I Want To Be a Paid Intern! This work is considered exceptional by our editorial staff.

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Have you ever been an intern who felt that you should have been paid money for the tasks that you completed: all the hard work that you put in, the errands that you ran, or even the ideas that you contributed to a purpose or cause? In fact, can you recall a time when you have thought to yourself or even said aloud “I Want To Be a Paid Intern?” Well, I know I have!

About a year ago, during the summer of 2008, I participated in an internship with Motivos Magazine. I can remember attending several events with Motivos: the fiestas, festivals, and fund raisers. However, one event in particular remains more vivid to me than the rest: the “Fiesta on the Parkway,” a celebration at Benjamin Franklin Parkway, Philadelphia a day before Independence Day. On this scorching summer day, I assisted with the setting up of the Motivos Magazine subscription table and ran several errands. I even walked up and down Parkway trying to convince pedestrians to subscribe to Motivos. Even more clearly, along this hectic, tiring, sweaty summer day, I can remember turning to a fellow intern of mine and saying, “I want to be a paid Intern”- one who receives money for all the work that he does.

Today, as I reminsce on my experience with Motivos I can proudly say, I was a paid intern. In retrospect, Motivos paid me with something much more powerful and worthy than money: knowledge, oppurtunities, and experiences that last foever. Jenee A. Chizick, the founder of Motivos, gave me the knowledge of how the magazine business operates. She and a team of professionals provided me and my fellow interns with the steps from rough draft to publishing with a hands-on experience. I was given the oppurtunity to spend quality time and learn the jobs of a professional journalist-George W. Miller, a famous writer-Soledad Chavez-Plumley, a world renowned photographer-Conrad Louis Charles, and a graphic designer-Gil Gonzalez. I was able to “pick the brains” of those pofessionals and gain the knowlegde of their jobs.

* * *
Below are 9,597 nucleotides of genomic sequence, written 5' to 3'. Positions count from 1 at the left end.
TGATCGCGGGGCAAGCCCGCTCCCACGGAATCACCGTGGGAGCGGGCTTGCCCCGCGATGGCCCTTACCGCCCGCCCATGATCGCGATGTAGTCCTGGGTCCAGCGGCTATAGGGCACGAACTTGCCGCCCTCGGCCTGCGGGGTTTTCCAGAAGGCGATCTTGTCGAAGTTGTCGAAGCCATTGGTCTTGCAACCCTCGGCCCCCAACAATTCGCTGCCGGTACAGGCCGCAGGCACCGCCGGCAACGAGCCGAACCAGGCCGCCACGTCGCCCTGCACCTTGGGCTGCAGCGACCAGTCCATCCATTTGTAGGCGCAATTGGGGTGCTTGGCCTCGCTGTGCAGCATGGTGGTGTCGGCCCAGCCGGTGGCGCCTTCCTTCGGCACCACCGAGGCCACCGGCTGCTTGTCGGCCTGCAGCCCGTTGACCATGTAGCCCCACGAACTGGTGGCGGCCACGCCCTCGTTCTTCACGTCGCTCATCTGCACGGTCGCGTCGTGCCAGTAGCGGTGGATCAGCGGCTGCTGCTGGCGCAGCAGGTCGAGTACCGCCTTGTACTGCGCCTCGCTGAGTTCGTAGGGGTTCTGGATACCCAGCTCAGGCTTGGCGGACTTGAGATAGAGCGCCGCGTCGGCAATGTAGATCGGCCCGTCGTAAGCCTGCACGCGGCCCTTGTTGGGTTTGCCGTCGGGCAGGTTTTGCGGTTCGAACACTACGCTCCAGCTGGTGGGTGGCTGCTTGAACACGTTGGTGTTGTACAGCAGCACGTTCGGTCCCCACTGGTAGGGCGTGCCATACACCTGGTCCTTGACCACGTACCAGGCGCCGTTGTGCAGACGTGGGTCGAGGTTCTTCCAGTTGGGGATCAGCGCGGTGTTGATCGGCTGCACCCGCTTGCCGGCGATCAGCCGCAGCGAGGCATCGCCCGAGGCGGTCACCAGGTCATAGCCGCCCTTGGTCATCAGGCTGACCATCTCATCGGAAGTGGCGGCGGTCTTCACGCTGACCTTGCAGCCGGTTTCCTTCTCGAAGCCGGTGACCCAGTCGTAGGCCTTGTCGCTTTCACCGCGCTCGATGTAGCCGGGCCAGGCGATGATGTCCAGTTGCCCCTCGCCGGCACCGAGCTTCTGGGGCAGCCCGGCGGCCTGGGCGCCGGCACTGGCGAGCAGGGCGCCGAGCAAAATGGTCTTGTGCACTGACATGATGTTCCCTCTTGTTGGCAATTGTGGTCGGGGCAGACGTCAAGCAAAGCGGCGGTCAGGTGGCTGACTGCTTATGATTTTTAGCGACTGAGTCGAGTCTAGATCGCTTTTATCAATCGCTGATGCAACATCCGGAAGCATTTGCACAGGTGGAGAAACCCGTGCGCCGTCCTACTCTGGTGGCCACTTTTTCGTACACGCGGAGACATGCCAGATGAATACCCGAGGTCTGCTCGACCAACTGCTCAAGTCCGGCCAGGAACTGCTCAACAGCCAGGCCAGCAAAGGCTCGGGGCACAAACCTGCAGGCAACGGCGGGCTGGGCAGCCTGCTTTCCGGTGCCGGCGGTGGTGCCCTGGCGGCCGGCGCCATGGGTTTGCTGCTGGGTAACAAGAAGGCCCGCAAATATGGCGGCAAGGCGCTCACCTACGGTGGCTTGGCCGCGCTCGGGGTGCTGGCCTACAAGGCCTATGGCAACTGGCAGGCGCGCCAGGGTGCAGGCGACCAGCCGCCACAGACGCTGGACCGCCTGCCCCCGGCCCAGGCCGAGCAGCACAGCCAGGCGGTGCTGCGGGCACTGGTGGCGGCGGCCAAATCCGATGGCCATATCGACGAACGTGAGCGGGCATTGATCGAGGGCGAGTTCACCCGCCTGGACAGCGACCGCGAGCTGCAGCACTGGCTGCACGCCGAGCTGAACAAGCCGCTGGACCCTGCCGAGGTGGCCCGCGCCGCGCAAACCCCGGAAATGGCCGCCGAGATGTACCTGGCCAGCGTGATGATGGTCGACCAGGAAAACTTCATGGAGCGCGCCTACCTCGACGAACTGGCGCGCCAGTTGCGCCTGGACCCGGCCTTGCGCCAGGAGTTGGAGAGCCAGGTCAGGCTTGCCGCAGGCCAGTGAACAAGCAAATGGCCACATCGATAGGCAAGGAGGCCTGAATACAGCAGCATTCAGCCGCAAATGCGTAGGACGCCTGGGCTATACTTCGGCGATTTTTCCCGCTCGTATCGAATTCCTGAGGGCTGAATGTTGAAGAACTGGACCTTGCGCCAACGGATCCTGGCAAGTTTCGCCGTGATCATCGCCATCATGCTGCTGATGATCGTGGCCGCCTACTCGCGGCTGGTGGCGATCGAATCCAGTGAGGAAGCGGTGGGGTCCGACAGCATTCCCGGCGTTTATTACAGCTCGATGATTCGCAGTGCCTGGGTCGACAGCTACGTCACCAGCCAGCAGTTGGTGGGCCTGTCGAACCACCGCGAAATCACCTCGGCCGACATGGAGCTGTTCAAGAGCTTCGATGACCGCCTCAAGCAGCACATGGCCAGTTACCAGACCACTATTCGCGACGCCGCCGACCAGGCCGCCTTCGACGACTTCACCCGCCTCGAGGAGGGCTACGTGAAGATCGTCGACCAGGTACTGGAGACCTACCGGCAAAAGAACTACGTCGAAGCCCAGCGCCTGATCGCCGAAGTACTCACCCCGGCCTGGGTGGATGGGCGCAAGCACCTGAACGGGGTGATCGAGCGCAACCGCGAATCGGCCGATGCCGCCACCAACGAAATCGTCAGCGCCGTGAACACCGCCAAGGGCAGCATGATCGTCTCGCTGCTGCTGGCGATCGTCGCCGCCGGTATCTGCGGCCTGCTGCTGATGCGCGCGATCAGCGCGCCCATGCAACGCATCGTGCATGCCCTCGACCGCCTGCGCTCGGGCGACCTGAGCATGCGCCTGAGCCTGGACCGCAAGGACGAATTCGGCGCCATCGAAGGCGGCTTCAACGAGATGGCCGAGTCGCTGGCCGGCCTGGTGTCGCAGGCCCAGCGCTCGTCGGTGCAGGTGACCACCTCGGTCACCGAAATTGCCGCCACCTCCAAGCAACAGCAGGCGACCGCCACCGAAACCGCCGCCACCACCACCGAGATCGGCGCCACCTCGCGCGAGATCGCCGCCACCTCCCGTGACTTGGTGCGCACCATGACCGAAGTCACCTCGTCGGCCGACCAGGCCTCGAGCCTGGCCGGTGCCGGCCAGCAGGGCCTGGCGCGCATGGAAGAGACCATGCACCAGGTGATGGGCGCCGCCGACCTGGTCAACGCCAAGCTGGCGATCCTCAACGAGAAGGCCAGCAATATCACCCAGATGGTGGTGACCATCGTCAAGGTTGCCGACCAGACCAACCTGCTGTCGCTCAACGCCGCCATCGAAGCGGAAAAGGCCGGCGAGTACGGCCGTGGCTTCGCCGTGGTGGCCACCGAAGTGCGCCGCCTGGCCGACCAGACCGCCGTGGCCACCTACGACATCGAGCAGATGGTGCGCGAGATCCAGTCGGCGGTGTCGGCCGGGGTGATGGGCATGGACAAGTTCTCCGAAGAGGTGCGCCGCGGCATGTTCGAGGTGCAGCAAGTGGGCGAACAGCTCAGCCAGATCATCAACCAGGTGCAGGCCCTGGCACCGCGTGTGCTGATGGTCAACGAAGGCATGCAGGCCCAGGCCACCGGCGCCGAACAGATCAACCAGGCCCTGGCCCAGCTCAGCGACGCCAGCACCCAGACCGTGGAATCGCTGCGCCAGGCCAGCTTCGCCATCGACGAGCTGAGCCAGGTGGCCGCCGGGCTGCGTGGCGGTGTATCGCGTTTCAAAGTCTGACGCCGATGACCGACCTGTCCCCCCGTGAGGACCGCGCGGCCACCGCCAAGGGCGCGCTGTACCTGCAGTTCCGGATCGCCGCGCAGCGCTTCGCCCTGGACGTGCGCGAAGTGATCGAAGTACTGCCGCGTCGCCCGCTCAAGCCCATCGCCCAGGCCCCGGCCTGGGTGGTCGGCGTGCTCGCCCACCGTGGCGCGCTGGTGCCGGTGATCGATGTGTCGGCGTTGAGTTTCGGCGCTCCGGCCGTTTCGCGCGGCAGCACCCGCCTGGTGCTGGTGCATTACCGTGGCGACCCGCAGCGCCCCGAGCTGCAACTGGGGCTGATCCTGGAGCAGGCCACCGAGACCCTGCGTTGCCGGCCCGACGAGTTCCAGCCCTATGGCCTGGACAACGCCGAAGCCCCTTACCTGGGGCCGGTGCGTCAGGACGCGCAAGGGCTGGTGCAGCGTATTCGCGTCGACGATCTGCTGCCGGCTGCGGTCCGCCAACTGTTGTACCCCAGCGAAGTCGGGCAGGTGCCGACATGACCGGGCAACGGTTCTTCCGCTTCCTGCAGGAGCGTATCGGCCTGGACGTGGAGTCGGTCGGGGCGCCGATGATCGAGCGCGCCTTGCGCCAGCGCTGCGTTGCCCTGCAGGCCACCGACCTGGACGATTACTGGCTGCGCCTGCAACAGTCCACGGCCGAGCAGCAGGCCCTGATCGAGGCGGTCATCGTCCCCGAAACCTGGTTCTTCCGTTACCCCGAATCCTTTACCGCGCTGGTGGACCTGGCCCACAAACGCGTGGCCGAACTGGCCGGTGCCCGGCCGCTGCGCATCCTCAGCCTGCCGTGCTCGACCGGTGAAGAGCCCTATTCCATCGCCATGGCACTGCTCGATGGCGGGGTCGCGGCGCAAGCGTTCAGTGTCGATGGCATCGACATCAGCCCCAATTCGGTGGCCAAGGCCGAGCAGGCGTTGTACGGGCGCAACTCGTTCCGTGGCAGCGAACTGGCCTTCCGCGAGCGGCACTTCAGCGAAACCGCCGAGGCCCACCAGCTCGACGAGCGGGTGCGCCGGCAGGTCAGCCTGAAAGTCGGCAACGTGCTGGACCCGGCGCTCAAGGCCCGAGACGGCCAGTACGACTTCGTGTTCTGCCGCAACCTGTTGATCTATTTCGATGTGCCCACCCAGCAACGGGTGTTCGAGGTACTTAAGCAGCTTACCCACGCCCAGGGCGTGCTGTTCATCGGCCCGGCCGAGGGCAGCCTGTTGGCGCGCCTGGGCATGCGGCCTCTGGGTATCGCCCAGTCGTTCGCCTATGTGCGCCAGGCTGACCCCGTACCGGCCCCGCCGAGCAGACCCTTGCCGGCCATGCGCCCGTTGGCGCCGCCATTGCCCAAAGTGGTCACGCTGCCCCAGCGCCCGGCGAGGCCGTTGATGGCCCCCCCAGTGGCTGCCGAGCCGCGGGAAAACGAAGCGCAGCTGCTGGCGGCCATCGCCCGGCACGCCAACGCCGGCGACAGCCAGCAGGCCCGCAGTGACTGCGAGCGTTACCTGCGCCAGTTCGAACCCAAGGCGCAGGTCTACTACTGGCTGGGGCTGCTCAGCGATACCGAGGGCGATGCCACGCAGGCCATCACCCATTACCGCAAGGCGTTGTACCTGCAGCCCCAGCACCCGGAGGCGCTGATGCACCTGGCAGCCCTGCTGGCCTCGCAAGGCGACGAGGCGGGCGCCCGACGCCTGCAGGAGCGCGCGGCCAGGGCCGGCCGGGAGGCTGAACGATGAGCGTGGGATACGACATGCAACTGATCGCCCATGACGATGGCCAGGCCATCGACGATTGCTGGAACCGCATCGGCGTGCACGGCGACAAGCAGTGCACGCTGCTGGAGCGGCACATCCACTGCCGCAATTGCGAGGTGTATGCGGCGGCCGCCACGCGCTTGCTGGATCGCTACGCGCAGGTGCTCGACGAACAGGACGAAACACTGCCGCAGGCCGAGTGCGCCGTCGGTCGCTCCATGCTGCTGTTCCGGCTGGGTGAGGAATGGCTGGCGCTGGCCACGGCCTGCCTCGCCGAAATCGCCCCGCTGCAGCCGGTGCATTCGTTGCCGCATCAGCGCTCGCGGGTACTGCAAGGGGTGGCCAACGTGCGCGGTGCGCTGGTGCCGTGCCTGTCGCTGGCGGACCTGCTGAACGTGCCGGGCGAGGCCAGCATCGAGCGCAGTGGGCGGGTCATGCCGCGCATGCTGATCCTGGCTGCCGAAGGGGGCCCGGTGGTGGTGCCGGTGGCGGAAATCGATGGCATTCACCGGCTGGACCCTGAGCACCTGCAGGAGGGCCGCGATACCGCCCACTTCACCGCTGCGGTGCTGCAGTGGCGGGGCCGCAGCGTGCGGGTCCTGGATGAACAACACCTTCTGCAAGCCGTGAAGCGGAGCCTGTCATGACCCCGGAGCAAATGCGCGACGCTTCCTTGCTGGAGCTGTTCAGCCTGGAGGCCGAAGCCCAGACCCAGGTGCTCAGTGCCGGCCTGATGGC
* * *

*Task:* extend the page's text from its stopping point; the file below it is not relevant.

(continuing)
Throughout the whole “rough draft to publishing” process, I developed a mutual relationship with the journalist George W. Miller, a writer for the Philadelphia Weekly. Our relationship began when George decided that he wanted to write a story on me for the column that he writes for the PW. With my permission, George published a story of my life that week. Prior to reading the article, it was already a life changing experience; I had my story told in a public form to highlight positivity in Inner City Philadelphia and to be used as inspiration to whomever it applied.

Last, at the end of my internship, Jenee gave me the oppurtunity to be published in Motivos’ 2008 fall issue. I was able to relate my story to the world through print media, a once in a lifetime experience. But what made me so special, what was it to my story that needed to be told?

Overall, throughtout my internship, my experienced peer’s saw some things in me that I had failed to notice in myself: my resilience and potential beyond what I had imagined. I was acknowledged and given recognition. Most importantly, I gained knowledge about myself that caused my inspiration for my future to grow.
Now, was I not a paid intern? Or was I just oblivious to what I received in return for the work that I did?

Ultimately, people should never take their internships for granted, because they pay with something worth far more than money that can not be spent- oppurtunities, experiences and knowledge. That said, as for all the various- current and prospective interns out there, any oppurtune moment to engage in an event or experience with the company or organization in which you are an intern, should be taken head-on, full throttle. As an experienced intern I must say, “Many internships pay very well!”





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